Access to data and information about land and property ownership is also critical to support the government’s neighbourhood planning and community rights agenda, empowering communities to reap the benefits of some of the most progressive community asset acquisition and development mechanisms in the world.  Transparency is particularly necessary for communities to tackle community assets in difficult ownership, which can otherwise blight neighbourhoods and/or inhibit development.

It has long been recognised that government has a significant interest in knowing and understanding land ownership in its jurisdiction; the first attempt by the state to create a record of land ownership was the Domesday book of 1087.  Having an accurate understanding of land can help government at all tiers improve planning and local services, inform policy and identify crime and corruption.  At present, the Land Register is an incomplete source of information; there are no land titles recorded for about 15% of England and Wales.  Identifying and filling gaps in information on land ownership and making the most of land registers as a core data asset is a strategic task that requires national coordination. This will be more difficult to achieve if the Land Registry is transferred out of public hands.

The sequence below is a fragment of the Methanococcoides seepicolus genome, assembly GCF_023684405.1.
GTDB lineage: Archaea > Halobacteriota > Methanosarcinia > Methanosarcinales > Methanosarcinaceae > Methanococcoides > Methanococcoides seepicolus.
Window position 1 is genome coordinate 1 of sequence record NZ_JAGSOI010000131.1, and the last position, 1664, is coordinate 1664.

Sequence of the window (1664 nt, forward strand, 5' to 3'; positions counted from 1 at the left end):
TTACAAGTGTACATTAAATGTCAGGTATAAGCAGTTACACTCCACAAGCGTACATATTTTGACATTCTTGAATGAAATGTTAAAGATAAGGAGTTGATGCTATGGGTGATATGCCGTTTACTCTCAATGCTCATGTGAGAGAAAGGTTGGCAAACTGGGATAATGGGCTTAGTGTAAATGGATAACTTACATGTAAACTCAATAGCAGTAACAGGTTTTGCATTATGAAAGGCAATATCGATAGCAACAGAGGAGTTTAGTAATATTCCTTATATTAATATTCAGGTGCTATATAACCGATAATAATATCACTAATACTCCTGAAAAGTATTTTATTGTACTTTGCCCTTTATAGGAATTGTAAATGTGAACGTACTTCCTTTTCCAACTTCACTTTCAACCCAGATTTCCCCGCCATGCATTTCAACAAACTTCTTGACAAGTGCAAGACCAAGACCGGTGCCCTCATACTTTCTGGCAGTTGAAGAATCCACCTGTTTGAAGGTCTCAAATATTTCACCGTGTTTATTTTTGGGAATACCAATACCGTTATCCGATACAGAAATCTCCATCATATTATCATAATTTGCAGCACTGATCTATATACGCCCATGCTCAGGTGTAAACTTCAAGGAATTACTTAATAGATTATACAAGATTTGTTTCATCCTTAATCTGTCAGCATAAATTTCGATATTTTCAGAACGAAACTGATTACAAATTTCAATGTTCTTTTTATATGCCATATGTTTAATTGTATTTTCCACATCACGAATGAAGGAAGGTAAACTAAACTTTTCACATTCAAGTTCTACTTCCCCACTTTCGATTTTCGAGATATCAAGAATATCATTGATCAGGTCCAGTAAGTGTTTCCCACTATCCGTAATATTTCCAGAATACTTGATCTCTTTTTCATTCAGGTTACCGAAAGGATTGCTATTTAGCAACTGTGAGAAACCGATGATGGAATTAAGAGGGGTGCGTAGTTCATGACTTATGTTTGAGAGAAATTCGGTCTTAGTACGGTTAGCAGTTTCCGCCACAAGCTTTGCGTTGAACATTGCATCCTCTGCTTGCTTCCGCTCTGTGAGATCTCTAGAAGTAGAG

It is also unclear what impact privatisation would have on government’s own ability to access and utilise Land Registry data.  The Office for National Statistics has recently launched a new single Official House Price Index, replacing separate indices published by ONS and Land Registry, which is to be based on Land Registry data.  Such initiatives would need clear protections negotiated within the contract with the private entity to safeguard their future and prevent any loss of data to the public sector, not to mention the public.